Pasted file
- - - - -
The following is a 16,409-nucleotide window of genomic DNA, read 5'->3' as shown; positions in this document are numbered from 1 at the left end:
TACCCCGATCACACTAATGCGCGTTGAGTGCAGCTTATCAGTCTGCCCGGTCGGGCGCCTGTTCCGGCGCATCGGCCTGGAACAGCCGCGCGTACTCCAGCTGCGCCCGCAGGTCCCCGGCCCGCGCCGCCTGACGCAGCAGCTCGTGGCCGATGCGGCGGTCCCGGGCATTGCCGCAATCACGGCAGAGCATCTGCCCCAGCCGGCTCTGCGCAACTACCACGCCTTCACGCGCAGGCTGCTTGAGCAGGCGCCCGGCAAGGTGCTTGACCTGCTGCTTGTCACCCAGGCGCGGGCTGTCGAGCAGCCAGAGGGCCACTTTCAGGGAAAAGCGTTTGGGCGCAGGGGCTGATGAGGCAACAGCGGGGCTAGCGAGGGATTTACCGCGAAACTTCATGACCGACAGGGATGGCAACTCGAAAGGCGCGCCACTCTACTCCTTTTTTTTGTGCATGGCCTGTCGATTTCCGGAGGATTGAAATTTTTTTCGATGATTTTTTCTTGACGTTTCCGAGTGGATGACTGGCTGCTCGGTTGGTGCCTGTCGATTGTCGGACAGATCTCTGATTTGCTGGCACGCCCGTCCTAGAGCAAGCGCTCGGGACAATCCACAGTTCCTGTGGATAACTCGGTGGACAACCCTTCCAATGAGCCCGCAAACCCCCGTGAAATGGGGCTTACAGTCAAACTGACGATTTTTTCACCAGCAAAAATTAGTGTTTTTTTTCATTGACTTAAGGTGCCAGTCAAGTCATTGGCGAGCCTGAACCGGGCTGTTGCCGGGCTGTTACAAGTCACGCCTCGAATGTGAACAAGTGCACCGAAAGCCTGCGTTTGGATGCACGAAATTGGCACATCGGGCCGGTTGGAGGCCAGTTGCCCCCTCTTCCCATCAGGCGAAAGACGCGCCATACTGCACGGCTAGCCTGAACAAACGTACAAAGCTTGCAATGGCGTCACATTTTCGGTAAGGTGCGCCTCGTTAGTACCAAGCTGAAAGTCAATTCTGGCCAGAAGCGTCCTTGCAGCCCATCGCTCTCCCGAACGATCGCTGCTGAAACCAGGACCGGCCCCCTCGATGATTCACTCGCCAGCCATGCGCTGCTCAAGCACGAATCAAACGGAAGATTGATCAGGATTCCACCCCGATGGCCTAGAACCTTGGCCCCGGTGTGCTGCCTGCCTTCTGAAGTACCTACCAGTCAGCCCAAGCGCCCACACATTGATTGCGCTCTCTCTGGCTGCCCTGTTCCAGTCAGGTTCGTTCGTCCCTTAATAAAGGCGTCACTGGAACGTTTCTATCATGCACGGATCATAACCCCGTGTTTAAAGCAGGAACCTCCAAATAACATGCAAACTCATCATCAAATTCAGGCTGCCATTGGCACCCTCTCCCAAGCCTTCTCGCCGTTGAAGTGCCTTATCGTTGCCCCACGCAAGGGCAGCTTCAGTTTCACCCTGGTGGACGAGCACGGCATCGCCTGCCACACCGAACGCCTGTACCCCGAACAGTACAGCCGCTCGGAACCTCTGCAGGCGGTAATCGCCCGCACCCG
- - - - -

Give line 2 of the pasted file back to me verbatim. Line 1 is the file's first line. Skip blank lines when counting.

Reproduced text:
TACCCCGATCACACTAATGCGCGTTGAGTGCAGCTTATCAGTCTGCCCGGTCGGGCGCCTGTTCCGGCGCATCGGCCTGGAACAGCCGCGCGTACTCCAGCTGCGCCCGCAGGTCCCCGGCCCGCGCCGCCTGACGCAGCAGCTCGTGGCCGATGCGGCGGTCCCGGGCATTGCCGCAATCACGGCAGAGCATCTGCCCCAGCCGGCTCTGCGCAACTACCACGCCTTCACGCGCAGGCTGCTTGAGCAGGCGCCCGGCAAGGTGCTTGACCTGCTGCTTGTCACCCAGGCGCGGGCTGTCGAGCAGCCAGAGGGCCACTTTCAGGGAAAAGCGTTTGGGCGCAGGGGCTGATGAGGCAACAGCGGGGCTAGCGAGGGATTTACCGCGAAACTTCATGACCGACAGGGATGGCAACTCGAAAGGCGCGCCACTCTACTCCTTTTTTTTGTGCATGGCCTGTCGATTTCCGGAGGATTGAAATTTTTTTCGATGATTTTTTCTTGACGTTTCCGAGTGGATGACTGGCTGCTCGGTTGGTGCCTGTCGATTGTCGGACAGATCTCTGATTTGCTGGCACGCCCGTCCTAGAGCAAGCGCTCGGGACAATCCACAGTTCCTGTGGATAACTCGGTGGACAACCCTTCCAATGAGCCCGCAAACCCCCGTGAAATGGGGCTTACAGTCAAACTGACGATTTTTTCACCAGCAAAAATTAGTGTTTTTTTTCATTGACTTAAGGTGCCAGTCAAGTCATTGGCGAGCCTGAACCGGGCTGTTGCCGGGCTGTTACAAGTCACGCCTCGAATGTGAACAAGTGCACCGAAAGCCTGCGTTTGGATGCACGAAATTGGCACATCGGGCCGGTTGGAGGCCAGTTGCCCCCTCTTCCCATCAGGCGAAAGACGCGCCATACTGCACGGCTAGCCTGAACAAACGTACAAAGCTTGCAATGGCGTCACATTTTCGGTAAGGTGCGCCTCGTTAGTACCAAGCTGAAAGTCAATTCTGGCCAGAAGCGTCCTTGCAGCCCATCGCTCTCCCGAACGATCGCTGCTGAAACCAGGACCGGCCCCCTCGATGATTCACTCGCCAGCCATGCGCTGCTCAAGCACGAATCAAACGGAAGATTGATCAGGATTCCACCCCGATGGCCTAGAACCTTGGCCCCGGTGTGCTGCCTGCCTTCTGAAGTACCTACCAGTCAGCCCAAGCGCCCACACATTGATTGCGCTCTCTCTGGCTGCCCTGTTCCAGTCAGGTTCGTTCGTCCCTTAATAAAGGCGTCACTGGAACGTTTCTATCATGCACGGATCATAACCCCGTGTTTAAAGCAGGAACCTCCAAATAACATGCAAACTCATCATCAAATTCAGGCTGCCATTGGCACCCTCTCCCAAGCCTTCTCGCCGTTGAAGTGCCTTATCGTTGCCCCACGCAAGGGCAGCTTCAGTTTCACCCTGGTGGACGAGCACGGCATCGCCTGCCACACCGAACGCCTGTACCCCGAACAGTACAGCCGCTCGGAACCTCTGCAGGCGGTAATCGCCCGCACCCG